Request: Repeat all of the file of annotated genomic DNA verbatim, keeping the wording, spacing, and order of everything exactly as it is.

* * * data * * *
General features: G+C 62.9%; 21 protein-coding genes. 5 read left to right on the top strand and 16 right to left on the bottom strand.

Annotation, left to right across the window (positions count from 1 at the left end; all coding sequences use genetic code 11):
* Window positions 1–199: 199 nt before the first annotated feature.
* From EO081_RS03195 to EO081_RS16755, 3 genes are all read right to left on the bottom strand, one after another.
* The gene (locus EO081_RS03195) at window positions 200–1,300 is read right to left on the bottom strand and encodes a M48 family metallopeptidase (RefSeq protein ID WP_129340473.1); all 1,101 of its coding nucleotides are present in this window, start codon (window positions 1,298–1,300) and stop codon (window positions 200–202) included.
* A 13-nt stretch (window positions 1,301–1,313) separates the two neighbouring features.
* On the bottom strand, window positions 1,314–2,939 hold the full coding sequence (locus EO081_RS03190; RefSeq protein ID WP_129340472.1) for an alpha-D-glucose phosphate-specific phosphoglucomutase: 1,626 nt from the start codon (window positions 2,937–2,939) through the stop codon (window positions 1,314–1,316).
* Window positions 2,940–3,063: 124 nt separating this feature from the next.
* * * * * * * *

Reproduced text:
General features: G+C 62.9%; 21 protein-coding genes. 5 read left to right on the top strand and 16 right to left on the bottom strand.

Annotation, left to right across the window (positions count from 1 at the left end; all coding sequences use genetic code 11):
* Window positions 1–199: 199 nt before the first annotated feature.
* From EO081_RS03195 to EO081_RS16755, 3 genes are all read right to left on the bottom strand, one after another.
* The gene (locus EO081_RS03195) at window positions 200–1,300 is read right to left on the bottom strand and encodes a M48 family metallopeptidase (RefSeq protein ID WP_129340473.1); all 1,101 of its coding nucleotides are present in this window, start codon (window positions 1,298–1,300) and stop codon (window positions 200–202) included.
* A 13-nt stretch (window positions 1,301–1,313) separates the two neighbouring features.
* On the bottom strand, window positions 1,314–2,939 hold the full coding sequence (locus EO081_RS03190; RefSeq protein ID WP_129340472.1) for an alpha-D-glucose phosphate-specific phosphoglucomutase: 1,626 nt from the start codon (window positions 2,937–2,939) through the stop codon (window positions 1,314–1,316).
* Window positions 2,940–3,063: 124 nt separating this feature from the next.